This is a continuation of my previous blogs in which I present my translations of the AfroCuban poet Georgina Herrera. I find her an amazing poet whose economy of language and simple words belies the deep and complex essence of her feelings and poetry. She balances a righteous anger with a hope for wholeness, with regard to both self and community. Her early life was … Continue reading Poetry for the Peeps! Georgina Herrera, Cuba
This week, I’ve been trying to get through the winter blues and the covid blahs by reading some humour. Over a hundred years ago, journalist and humorist Don Marquis created some of funniest free verse around. Wikipedia tells us: Marquis’s best-known creation was Archy, a fictional cockroach (developed as a character during 1916) who had been a free-verse poet in a previous life, and who supposedly left poems on … Continue reading Of Feral Cats and Cockroaches!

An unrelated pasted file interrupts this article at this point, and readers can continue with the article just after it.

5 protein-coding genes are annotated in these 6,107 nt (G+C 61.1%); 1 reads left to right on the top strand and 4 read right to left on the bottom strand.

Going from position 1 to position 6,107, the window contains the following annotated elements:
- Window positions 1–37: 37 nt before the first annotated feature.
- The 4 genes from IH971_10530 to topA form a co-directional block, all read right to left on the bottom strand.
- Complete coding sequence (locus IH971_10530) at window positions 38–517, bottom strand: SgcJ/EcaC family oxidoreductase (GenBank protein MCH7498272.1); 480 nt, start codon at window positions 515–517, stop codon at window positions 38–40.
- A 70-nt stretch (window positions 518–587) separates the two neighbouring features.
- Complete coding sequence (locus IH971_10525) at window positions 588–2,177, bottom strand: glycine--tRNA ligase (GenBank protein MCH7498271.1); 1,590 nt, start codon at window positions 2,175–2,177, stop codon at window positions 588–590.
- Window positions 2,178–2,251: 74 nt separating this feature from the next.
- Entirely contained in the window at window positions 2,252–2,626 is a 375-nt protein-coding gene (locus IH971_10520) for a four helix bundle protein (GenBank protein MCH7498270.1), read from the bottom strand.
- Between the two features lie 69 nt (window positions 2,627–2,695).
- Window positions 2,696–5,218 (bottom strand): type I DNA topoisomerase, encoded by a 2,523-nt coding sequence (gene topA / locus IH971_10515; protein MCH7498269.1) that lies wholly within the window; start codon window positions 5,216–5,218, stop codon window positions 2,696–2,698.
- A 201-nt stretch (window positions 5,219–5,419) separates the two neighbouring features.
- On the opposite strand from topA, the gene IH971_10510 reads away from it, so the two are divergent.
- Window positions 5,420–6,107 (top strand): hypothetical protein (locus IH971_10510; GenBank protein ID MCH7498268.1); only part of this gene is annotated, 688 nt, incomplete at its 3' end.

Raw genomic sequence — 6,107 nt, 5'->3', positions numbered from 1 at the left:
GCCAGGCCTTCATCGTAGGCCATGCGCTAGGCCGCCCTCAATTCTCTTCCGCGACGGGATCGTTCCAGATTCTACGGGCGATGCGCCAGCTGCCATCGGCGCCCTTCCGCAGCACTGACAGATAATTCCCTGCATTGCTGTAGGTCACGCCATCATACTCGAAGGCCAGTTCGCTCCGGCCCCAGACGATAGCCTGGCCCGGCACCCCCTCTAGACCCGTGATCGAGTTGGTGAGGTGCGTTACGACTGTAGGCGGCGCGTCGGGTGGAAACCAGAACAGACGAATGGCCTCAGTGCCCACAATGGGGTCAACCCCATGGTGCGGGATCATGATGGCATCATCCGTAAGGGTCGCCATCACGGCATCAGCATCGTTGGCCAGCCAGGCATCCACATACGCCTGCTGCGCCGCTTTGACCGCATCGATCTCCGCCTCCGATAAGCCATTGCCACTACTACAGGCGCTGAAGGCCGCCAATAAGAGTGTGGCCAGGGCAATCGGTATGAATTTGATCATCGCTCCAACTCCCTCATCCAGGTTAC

For many years I have thought of reflecting upon and examining certain conjunctures and countries where I have had the opportunity to spend some time. Unlike many of my middle-class peers in Canada, my experiences of studying, researching and living abroad were often shaped by both overt and covert racism and sometimes homophobia and sexism. Instead, I have been focussing on where I make my … Continue reading Reluctant Witness: Kids Books, History, and Whiteness
The following three poems are by the contemporary Afro-Cuban poet and scriptwriter, Georgina Herrera, who has graciously given permission to share and translate her work . Author of numerous collections of poetry and radio and television scripts. I have done the English translations you see below. I’ve included a biography from Wikipedia, to give you some idea of the achievements of this great poet, who … Continue reading Poetry for the Peeps! AfroCuban Poetry in Translation
I am taking the time today to reflect briefly on my blog and the reasons for starting it… It’s been a year and a half. And what a journey these times have been. In my poem Pachacutec, I refer to the world being upside down and there’s no doubt the covid-19 pandemic has brought about complete upheaval. But things have unfortunately stuck in their place … Continue reading With a Little Help from my Friends!